“Delaware’s Maritime Heritage” lecture series at Lewes’ Zwaanendael Museum in September and October 2019
(DOVER, Del.—Sept. 18, 2019)—Between Sept. 28 and Oct. 18, 2019, the Zwaanendael Museum, located at 102 Kings Highway in Lewes, Del., will present “Delaware’s Maritime Heritage,” a four-part lecture series presented by Bill Manthorpe, retired U.S. Navy captain and author. A complete schedule is listed below. All programs begin at 2 p.m. on the museum’s 2nd floor (entry via staircase; no elevator) and are free and open to the public. However, due to space restrictions, reservations are required by calling the museum at 302-645-1148.
“Delaware’s Maritime Heritage” schedule
Saturday, Sept. 28, 2019
“Creating the Navy on the Delaware.” Reservations deadline: Sept. 27, 2019
Saturday, Oct. 5, 2019
“Delaware’s Naval Heroes and Their Battles.” Reservations deadline: Oct. 4, 2019
Saturday, Oct. 12, 2019
“Ships Named ‘Delaware.’ ” Reservations deadline: Oct. 11, 2019
Saturday, Oct. 19, 2019
“The Navy at Lewes and at the Cape.” Reservations deadline: Oct. 18, 2019
William H. J. Manthorpe, Jr.
Bill Manthorpe is a retired U.S. Navy captain and government civilian senior executive. He retired in 1994 as the deputy director of Naval Intelligence, having served 40 years as an intelligence professional. During his government career, Manthorpe was a columnist and frequent contributor to the Naval Institute’s Proceedings magazine and was its 1991 author of the year. He also contributed articles to the Submarine Review and Comparative Strategy, and authored a chapter in one book on the Soviet navy and the introduction to another.
Upon retiring from the government, he spent five years at the Johns Hopkins University Applied Physics Laboratory as a strategic consultant with the rank of professor, while also teaching leadership and management in the Engineering Management masters-degree program and the ROTC program. While there he was published in the APL Technical Digest. Coincidently, from 1995 until 2008, he taught leadership and management at the Joint Military Intelligence College and edited the college’s Defense Intelligence Journal.
Since retiring full time to the Delaware Coast in 1998, Manthorpe has been researching, writing and speaking on the naval and maritime history of Delaware. He has contributed articles to Pull Together, the publication of the Naval Historical Foundation, and to the Journal of the Lewes Historical Society. In addition, he has written a classified history of one aspect of naval intelligence for the Office of Naval Intelligence and Navy Archives as well as articles for the Naval War College Review and the Naval Intelligence Professional’s Quarterly.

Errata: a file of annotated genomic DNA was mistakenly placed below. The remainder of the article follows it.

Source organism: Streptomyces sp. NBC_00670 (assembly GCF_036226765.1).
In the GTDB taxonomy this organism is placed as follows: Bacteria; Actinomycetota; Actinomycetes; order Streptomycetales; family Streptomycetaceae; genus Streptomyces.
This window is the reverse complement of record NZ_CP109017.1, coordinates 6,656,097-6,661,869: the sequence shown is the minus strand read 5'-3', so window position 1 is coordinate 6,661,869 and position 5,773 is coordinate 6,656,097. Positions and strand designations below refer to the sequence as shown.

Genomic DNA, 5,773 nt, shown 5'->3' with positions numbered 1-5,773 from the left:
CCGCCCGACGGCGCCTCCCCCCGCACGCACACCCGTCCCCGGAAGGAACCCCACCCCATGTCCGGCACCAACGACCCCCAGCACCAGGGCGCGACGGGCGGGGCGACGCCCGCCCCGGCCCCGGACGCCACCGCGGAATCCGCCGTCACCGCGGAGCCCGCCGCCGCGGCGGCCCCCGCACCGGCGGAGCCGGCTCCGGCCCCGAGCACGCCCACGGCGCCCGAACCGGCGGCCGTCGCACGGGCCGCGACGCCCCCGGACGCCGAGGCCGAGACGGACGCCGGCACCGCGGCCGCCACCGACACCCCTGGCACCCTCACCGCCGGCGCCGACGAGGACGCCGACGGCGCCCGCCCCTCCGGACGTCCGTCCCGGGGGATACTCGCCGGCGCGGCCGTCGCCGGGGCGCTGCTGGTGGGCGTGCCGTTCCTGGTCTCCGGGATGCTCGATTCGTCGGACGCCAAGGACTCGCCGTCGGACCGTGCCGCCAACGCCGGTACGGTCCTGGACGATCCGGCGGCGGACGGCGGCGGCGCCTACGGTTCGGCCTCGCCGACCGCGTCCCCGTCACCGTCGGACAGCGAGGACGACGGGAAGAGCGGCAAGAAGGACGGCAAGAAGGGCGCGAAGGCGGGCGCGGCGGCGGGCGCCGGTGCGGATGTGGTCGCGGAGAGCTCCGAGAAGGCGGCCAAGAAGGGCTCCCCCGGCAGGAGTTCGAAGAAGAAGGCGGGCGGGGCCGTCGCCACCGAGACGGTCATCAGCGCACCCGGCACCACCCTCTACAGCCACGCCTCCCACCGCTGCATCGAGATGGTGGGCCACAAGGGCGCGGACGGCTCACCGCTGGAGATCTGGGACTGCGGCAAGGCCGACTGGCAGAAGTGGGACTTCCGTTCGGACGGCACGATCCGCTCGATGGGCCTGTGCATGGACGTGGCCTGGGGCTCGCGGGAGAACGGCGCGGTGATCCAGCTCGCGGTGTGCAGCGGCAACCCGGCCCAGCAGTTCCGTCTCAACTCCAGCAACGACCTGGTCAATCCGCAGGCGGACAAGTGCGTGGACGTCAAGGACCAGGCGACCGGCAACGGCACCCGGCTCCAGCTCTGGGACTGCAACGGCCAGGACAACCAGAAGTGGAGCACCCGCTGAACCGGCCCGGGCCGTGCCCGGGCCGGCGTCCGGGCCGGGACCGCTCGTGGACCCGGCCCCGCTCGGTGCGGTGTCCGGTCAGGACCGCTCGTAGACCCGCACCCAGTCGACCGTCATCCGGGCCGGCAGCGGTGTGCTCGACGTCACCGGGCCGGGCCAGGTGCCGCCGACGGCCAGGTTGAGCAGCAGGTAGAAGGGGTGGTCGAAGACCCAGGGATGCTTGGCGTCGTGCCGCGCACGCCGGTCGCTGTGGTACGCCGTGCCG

The Zwaanendael Museum was built in 1931 to commemorate the 300th anniversary of the state’s first European colony, Swanendael, established by the Dutch along Hoorn Kill (present-day Lewes-Rehoboth Canal) in 1631. Designed by E. William Martin (architect of Legislative Hall and the Hall of Records in Dover), the museum is modeled after the town hall in Hoorn, the Netherlands, and features a stepped facade gable with carved stonework and decorated shutters. The museum’s exhibits and presentations provide a showcase for Lewes-area maritime, military and social history.
The Zwaanendael Museum is administered by the Division of Historical and Cultural Affairs, an agency of the State of Delaware. The division enhances Delaware’s quality of life by preserving the state’s unique historical heritage, fostering community stability and economic vitality and providing educational programs and assistance to the general public on Delaware history and heritage. The division’s diverse array of services includes operation of five museums which are accredited by the American Alliance of Museums, administration of the State Historic Preservation Office, conservation of the state’s archaeological and historic-objects collections, operation of a conference center and management of historic properties across the state. Primary funding for division programs and services is provided by annual appropriations from the Delaware General Assembly and grants from the National Park Service, Department of the Interior, a federal agency. However, the contents and opinions expressed in the division’s programs and services do not necessarily reflect the views and policies of the Department of the Interior.